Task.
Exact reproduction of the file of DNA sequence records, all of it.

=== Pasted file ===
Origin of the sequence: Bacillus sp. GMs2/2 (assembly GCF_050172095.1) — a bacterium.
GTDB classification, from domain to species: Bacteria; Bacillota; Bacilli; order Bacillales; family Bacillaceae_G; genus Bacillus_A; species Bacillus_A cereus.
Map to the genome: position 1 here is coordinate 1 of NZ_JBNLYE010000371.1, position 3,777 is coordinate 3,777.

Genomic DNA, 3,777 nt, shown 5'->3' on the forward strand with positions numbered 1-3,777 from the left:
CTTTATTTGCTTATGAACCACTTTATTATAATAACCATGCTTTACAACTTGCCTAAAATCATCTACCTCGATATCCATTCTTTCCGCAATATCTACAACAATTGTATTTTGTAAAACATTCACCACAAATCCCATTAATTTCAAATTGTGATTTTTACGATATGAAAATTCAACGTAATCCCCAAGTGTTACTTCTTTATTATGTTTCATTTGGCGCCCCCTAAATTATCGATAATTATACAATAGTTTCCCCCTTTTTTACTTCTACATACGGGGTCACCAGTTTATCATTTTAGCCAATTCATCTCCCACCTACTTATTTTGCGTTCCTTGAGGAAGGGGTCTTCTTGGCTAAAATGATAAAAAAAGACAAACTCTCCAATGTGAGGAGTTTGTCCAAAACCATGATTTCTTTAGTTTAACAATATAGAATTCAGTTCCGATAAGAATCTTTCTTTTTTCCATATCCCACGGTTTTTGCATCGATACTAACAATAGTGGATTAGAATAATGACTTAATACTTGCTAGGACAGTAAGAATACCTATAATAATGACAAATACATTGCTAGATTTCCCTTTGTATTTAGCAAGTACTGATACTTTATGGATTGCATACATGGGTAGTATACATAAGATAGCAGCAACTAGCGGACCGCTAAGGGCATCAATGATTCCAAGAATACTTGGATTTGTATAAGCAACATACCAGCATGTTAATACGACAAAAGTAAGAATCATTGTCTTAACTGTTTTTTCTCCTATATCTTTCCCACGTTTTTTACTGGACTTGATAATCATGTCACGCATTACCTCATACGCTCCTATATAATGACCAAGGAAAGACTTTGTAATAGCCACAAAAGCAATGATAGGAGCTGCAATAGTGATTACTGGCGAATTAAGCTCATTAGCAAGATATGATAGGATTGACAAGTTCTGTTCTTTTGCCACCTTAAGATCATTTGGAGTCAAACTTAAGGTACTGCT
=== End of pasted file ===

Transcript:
Origin of the sequence: Bacillus sp. GMs2/2 (assembly GCF_050172095.1) — a bacterium.
GTDB classification, from domain to species: Bacteria; Bacillota; Bacilli; order Bacillales; family Bacillaceae_G; genus Bacillus_A; species Bacillus_A cereus.
Map to the genome: position 1 here is coordinate 1 of NZ_JBNLYE010000371.1, position 3,777 is coordinate 3,777.

Genomic DNA, 3,777 nt, shown 5'->3' on the forward strand with positions numbered 1-3,777 from the left:
CTTTATTTGCTTATGAACCACTTTATTATAATAACCATGCTTTACAACTTGCCTAAAATCATCTACCTCGATATCCATTCTTTCCGCAATATCTACAACAATTGTATTTTGTAAAACATTCACCACAAATCCCATTAATTTCAAATTGTGATTTTTACGATATGAAAATTCAACGTAATCCCCAAGTGTTACTTCTTTATTATGTTTCATTTGGCGCCCCCTAAATTATCGATAATTATACAATAGTTTCCCCCTTTTTTACTTCTACATACGGGGTCACCAGTTTATCATTTTAGCCAATTCATCTCCCACCTACTTATTTTGCGTTCCTTGAGGAAGGGGTCTTCTTGGCTAAAATGATAAAAAAAGACAAACTCTCCAATGTGAGGAGTTTGTCCAAAACCATGATTTCTTTAGTTTAACAATATAGAATTCAGTTCCGATAAGAATCTTTCTTTTTTCCATATCCCACGGTTTTTGCATCGATACTAACAATAGTGGATTAGAATAATGACTTAATACTTGCTAGGACAGTAAGAATACCTATAATAATGACAAATACATTGCTAGATTTCCCTTTGTATTTAGCAAGTACTGATACTTTATGGATTGCATACATGGGTAGTATACATAAGATAGCAGCAACTAGCGGACCGCTAAGGGCATCAATGATTCCAAGAATACTTGGATTTGTATAAGCAACATACCAGCATGTTAATACGACAAAAGTAAGAATCATTGTCTTAACTGTTTTTTCTCCTATATCTTTCCCACGTTTTTTACTGGACTTGATAATCATGTCACGCATTACCTCATACGCTCCTATATAATGACCAAGGAAAGACTTTGTAATAGCCACAAAAGCAATGATAGGAGCTGCAATAGTGATTACTGGCGAATTAAGCTCATTAGCAAGATATGATAGGATTGACAAGTTCTGTTCTTTTGCCACCTTAAGATCATTTGGAGTCAAACTTAAGGTACTGCT